The College of Arts & Sciences has identified graduation requirements that must be satisfied by all students pursuing degrees conferred by the College. Furthermore, these requirements (listed immediately below) must be satisfied from a list of courses approved by the College. These approved courses are taken from a longer list of courses satisfying general education requirements, which can be found in the Academic Policies section of this Bulletin. However, majors in the College of Arts & Sciences must be aware that there are numerous courses on the General Education list that are not on the College approved list. Copies of the College courses approved list are available both from the Dean’s Office and from advisors.

Bachelor of Arts Degrees and Requirements

A Bachelor of Arts degree is offered in the following areas: anthropology, chemistry, communication, criminology, economics, English, foreign languages, general liberal arts, history, mathematics, music, philosophy, political science, and sociology. A minimum of 120-124 credit hours is required in all B.A. programs, 31 of which must be upper-division (3000-level or higher) courses in residence at Mississippi State University through Arts & Sciences. The Bachelor of Social Work is offered in Social Work and follows the same basic regulations as the B.A. degree except that courses must be taken in proper sequence and a minimum of 124 hours is required.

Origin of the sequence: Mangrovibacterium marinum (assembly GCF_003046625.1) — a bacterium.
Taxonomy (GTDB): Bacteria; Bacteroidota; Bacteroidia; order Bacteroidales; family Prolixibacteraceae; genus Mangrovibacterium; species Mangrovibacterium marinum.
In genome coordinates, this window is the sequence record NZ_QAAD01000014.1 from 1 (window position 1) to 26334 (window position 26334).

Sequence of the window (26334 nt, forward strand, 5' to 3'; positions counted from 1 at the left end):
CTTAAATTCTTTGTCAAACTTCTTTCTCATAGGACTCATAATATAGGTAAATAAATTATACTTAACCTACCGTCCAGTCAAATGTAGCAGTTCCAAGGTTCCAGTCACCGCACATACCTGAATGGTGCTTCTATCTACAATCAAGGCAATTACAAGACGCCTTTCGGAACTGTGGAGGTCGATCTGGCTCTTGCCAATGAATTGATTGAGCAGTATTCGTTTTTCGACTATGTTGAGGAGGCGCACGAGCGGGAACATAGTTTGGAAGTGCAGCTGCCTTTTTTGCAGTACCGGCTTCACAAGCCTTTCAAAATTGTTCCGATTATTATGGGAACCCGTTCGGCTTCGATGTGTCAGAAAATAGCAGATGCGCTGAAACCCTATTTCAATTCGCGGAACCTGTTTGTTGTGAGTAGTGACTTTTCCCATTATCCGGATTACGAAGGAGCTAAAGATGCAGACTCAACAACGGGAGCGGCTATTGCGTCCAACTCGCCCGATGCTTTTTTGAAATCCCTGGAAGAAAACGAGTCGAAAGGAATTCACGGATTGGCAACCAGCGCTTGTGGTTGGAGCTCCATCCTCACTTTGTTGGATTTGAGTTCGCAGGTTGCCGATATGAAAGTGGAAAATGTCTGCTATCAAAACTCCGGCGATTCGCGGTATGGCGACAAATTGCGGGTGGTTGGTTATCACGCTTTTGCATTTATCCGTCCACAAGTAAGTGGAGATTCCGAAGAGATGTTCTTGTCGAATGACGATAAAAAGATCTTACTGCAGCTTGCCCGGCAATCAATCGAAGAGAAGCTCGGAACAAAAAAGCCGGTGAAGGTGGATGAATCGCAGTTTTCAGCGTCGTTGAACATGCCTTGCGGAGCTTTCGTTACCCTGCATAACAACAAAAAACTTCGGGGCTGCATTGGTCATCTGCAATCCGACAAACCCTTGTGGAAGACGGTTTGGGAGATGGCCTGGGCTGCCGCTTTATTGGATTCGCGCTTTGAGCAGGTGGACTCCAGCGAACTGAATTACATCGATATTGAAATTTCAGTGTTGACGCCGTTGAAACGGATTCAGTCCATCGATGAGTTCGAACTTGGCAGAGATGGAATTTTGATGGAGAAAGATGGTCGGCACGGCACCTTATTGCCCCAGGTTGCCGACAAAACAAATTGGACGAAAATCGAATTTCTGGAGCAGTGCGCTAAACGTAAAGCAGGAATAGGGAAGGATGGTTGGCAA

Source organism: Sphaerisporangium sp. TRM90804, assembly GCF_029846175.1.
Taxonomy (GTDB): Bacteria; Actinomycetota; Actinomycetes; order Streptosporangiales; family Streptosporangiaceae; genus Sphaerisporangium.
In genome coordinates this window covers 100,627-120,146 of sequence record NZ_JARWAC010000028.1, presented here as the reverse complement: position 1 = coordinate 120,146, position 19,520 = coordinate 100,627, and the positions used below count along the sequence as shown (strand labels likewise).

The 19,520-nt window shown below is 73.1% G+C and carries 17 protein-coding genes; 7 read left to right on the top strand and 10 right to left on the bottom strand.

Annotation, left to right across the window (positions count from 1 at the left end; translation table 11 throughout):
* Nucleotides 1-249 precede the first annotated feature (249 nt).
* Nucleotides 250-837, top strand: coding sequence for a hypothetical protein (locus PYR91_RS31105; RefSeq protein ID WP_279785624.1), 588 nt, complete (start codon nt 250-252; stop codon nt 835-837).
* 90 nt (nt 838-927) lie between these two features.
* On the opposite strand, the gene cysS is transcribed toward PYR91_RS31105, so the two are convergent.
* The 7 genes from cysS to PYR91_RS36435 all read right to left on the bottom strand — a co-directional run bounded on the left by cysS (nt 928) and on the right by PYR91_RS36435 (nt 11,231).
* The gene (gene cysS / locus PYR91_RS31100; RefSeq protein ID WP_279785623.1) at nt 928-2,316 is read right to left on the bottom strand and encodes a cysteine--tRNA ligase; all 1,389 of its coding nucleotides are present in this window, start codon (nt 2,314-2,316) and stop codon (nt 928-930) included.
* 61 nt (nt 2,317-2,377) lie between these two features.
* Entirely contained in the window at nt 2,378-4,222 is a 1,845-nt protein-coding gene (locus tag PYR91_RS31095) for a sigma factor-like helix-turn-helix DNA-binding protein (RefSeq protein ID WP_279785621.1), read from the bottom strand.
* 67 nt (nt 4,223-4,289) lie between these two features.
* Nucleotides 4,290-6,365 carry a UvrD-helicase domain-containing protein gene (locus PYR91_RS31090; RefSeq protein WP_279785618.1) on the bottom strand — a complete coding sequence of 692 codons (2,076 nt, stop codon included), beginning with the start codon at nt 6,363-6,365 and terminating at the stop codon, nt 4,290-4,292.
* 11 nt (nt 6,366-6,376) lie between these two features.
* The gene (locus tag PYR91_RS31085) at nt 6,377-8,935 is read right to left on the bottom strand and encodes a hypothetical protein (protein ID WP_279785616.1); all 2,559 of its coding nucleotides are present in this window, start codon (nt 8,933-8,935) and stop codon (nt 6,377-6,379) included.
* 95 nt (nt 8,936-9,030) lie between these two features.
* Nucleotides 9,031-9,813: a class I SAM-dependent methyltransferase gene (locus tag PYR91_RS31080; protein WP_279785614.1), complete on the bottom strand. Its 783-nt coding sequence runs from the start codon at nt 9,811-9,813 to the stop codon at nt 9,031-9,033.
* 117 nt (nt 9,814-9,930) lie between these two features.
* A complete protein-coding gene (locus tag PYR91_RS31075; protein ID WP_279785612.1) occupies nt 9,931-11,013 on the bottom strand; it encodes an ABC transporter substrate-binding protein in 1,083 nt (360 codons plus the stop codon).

The liberal arts include certain basic academic disciplines that contribute to the development of intelligent, moral beings. Over the centuries various subjects have at one time or another been spoken of as “liberal arts,” but the objective of liberal-arts training has remained unchanged. Whether students major in liberal arts or whether they merely take a few basic courses in that field, the liberal arts will enable them to develop those fundamental habits of good citizenship and cultural awareness that are expected of all members of our society.